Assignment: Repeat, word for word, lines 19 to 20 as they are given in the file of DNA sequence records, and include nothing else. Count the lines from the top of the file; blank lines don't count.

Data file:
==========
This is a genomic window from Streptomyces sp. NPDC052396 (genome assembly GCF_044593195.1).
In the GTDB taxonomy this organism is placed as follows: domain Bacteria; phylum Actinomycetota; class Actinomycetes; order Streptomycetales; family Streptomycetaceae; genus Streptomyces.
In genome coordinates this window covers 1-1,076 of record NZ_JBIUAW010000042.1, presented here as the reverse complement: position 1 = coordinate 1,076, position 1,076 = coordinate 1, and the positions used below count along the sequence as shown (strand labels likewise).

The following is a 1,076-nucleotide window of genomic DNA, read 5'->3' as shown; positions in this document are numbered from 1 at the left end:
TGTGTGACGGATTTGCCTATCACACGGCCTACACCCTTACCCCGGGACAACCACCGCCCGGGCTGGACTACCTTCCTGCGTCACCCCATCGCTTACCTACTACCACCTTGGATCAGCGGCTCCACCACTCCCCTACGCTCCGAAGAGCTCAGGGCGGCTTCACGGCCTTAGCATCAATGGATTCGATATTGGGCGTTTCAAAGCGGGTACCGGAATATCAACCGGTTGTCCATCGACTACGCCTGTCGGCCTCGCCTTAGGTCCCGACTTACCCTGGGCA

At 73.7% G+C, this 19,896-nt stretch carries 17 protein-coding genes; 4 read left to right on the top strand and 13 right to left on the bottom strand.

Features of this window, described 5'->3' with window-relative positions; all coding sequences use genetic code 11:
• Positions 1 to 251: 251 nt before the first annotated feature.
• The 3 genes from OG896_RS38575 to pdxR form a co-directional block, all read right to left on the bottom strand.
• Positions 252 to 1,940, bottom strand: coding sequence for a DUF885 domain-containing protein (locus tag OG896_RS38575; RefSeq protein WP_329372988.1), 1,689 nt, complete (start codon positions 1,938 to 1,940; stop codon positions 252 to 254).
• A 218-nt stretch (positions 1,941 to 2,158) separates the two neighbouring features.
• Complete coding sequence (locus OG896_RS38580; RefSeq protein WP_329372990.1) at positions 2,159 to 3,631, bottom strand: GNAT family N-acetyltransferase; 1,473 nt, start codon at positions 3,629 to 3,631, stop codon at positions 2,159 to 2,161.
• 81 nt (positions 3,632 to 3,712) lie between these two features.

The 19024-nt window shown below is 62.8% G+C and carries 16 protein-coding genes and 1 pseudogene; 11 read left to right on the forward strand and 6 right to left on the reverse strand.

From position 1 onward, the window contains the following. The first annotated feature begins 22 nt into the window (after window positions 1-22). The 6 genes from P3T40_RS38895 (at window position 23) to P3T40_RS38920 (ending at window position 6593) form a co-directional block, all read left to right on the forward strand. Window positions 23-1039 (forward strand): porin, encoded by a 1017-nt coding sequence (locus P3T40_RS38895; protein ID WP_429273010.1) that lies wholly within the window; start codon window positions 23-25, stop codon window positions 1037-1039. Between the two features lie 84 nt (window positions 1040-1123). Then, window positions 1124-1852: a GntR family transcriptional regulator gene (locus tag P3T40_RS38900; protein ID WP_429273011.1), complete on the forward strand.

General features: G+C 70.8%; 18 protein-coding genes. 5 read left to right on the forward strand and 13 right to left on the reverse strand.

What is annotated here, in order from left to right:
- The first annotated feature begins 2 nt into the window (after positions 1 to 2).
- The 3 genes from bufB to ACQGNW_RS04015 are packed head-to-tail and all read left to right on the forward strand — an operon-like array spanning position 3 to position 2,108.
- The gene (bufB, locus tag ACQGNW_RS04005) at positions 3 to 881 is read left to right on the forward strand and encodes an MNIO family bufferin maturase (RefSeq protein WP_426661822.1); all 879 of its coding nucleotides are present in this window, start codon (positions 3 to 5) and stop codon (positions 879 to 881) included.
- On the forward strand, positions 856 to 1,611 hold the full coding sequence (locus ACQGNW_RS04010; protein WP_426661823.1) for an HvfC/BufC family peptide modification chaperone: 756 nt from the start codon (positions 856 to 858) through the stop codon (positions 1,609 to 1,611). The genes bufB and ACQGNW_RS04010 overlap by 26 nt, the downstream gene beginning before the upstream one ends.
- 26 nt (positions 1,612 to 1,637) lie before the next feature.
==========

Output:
- The 3 genes from bufB to ACQGNW_RS04015 are packed head-to-tail and all read left to right on the forward strand — an operon-like array spanning position 3 to position 2,108.
- The gene (bufB, locus tag ACQGNW_RS04005) at positions 3 to 881 is read left to right on the forward strand and encodes an MNIO family bufferin maturase (RefSeq protein WP_426661822.1); all 879 of its coding nucleotides are present in this window, start codon (positions 3 to 5) and stop codon (positions 879 to 881) included.